RBA Governor Philip Lowe apologises to Australians struggling with mortgages
  • Key points:
  • RBA to change its communication strategy
  • ‘If wages rise too much, inflation will and so will rates’
  • RBA Governor Philip Lowe apologises to Australians struggling with mortgages

     

    Reserve Bank Governor Philip Lowe has apologised to Australians for giving them unclear guidance that led to hundreds of thousands taking out big mortgages in the expectation that interest rates would stay low until 2024.

    Key points:

    • RBA boss Philip Lowe says the bank failed to communicate with the public properly
    • He told a Senate hearing that they did the right thing at the time, but with the benefit of hindsight the central bank may have injected too much stimulus into the economy during the pandemic
    • He does not want wages to rise too much as that would keep inflation and interest rates high 

    Towards the end of 2020 and for nearly all of last year, Dr Lowe said interest rates would not likely rise until 2024.

    At that time, almost 300,000 Australians took out loans six or more times their incomes, some with deposits as low as 10 per cent, based on that guidance.

    But in November, the Reserve Bank of Australia hiked interest rates for a seventh consecutive month, warning that it now expects inflation to peak at a far higher-than-expected 8 per cent by the end of the year.

    The cash rate has now hit 2.85 per cent, leaving many people on variable interest rates paying as high as 6 to 7 per cent on their mortgages, and struggling to make repayments amid the higher cost of living. 

    Dr Lowe was answering questions at the Senate Economics Committee hearing in Canberra on Monday, and said interest rates would continue to rise until inflation falls.

     

    He said with the benefit of hindsight he would have been more clear with his message that rates would not rise until 2024, but his message always came with caveats.

    Nevertheless, he said the central bank should have done more to make those caveats clear to the public.

    “I’m sorry that people listened to what we’ve said and acted on that, and now find themselves in a position they don’t want to don’t want to be in,” Dr Lowe said.

    “But at the time, we thought it was the right thing to do. And I think looking back would have chosen different language.

    “People did not hear the caveats in what we said. We didn’t get across the caveats clearly enough, and the community heard 2024. They didn’t hear the conditionality.

    “That’s a failure on our part, we didn’t communicate the caveats clearly enough, and we’ve certainly learned from that.”

    RBA to change its communication strategy

    Dr Lowe said the Reserve Bank would now change its approach in how it communicates to the public.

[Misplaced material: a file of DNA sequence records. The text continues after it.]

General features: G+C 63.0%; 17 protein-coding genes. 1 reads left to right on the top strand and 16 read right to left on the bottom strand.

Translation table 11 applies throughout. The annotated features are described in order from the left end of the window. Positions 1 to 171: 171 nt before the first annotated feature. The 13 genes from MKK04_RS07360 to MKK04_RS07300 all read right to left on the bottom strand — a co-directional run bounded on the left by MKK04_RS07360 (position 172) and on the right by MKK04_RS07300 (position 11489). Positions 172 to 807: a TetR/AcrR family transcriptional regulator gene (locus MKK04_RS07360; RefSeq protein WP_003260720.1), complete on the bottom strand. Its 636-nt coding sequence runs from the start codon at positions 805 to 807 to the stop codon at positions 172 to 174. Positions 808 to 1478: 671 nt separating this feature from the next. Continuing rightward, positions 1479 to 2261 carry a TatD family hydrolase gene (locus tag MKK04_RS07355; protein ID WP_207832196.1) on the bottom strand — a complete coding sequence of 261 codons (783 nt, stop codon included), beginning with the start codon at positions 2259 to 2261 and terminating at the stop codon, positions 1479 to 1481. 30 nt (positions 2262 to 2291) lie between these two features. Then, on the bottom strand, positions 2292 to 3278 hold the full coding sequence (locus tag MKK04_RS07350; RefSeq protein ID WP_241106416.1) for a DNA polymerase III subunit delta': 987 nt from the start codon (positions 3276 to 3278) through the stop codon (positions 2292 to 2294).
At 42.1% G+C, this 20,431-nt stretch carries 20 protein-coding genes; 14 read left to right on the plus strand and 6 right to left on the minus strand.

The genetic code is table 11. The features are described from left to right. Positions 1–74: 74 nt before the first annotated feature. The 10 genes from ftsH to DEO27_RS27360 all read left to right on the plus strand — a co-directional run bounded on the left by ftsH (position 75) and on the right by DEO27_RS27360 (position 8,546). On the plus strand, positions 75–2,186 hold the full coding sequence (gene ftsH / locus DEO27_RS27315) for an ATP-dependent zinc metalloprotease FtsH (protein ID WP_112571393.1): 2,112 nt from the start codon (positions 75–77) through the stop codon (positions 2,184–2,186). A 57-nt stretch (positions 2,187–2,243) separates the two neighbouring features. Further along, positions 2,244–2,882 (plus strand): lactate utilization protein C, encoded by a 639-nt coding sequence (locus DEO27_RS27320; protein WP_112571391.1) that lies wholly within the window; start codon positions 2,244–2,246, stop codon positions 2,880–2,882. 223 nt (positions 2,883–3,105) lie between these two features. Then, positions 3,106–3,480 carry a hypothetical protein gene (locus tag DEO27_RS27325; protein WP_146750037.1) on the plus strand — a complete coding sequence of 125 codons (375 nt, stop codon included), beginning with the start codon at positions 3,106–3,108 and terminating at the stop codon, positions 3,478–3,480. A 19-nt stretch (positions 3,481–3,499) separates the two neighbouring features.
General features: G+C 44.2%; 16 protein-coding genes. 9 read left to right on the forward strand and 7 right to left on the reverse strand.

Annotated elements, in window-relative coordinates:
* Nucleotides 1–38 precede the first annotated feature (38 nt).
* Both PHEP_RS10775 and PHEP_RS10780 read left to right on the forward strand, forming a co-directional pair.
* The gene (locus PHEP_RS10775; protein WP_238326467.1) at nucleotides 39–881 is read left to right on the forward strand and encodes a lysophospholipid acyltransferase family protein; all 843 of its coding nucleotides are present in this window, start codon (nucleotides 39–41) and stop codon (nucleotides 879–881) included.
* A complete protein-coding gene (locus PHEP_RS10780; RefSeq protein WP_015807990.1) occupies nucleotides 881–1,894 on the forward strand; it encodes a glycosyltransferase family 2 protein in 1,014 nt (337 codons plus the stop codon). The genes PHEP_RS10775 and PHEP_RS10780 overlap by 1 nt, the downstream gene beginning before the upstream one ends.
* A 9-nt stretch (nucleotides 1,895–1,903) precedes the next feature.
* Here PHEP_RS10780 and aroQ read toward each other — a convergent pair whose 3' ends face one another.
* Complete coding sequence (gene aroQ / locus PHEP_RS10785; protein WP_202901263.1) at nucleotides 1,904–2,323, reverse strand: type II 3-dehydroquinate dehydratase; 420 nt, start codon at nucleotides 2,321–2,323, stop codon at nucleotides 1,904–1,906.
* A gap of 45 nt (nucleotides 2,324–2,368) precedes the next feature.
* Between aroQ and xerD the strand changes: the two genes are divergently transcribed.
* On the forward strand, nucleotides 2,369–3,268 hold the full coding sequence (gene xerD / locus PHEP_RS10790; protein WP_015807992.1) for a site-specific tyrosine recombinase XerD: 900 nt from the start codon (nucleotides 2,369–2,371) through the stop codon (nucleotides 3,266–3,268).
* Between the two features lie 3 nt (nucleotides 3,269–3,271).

But he said in 2020 and 2021 during pandemic lockdowns, “the country was in a dire situation, and the Reserve Bank, we want to do everything we could to help the country get through that”.

     

    He said the central bank did not know at that time the Omicron wave of COVID-19 would not be as severe as the Delta wave, and that inflation would pick up so quickly towards the end of last year and this year.

    “We also had a strong insurance mindset, we were thinking, ‘well, what can go wrong here? And the things that go wrong was really, really bad’,” he said.

    “You know, we’re talking about 15 per cent unemployment, a generation of young kids not being able to find jobs, people not being able to go to school and university.”

    He said their policy response to inject massive stimulus into the economy was the “right thing to do” at the time, but with the benefit of hindsight “we didn’t get the forecast right”.

    “It was it was dire times, and we decided that we would do everything we could,” he said.

    Asked whether they had lost the confidence of the public, Dr Lowe said he did not think that was the case.

    He said the financial market expects the Reserve Bank’s series of interest rate hikes mean that it can get inflation within its target band of 2 to 3 per cent.

    ‘If wages rise too much, inflation will and so will rates’ 

    Dr Lowe said while real wages were going backwards the central bank was hoping that there would not be a massive spike in pay for workers.

    He said that would make it harder for it to bring inflation back within its target band, and could prolong interest rate rises.

    “If wage growth was 7 or 8 per cent then inflation would be 6 or 7 per cent … we were in this world in the 1970s and it worked out very badly,” Dr Lowe said.

    He said this was something he thought was unlikely to happen, but it was a possibility that was on the minds of central bankers all around the world.

    “The best outcome for the country is for wages to pick up but to not go too much further,” he said.

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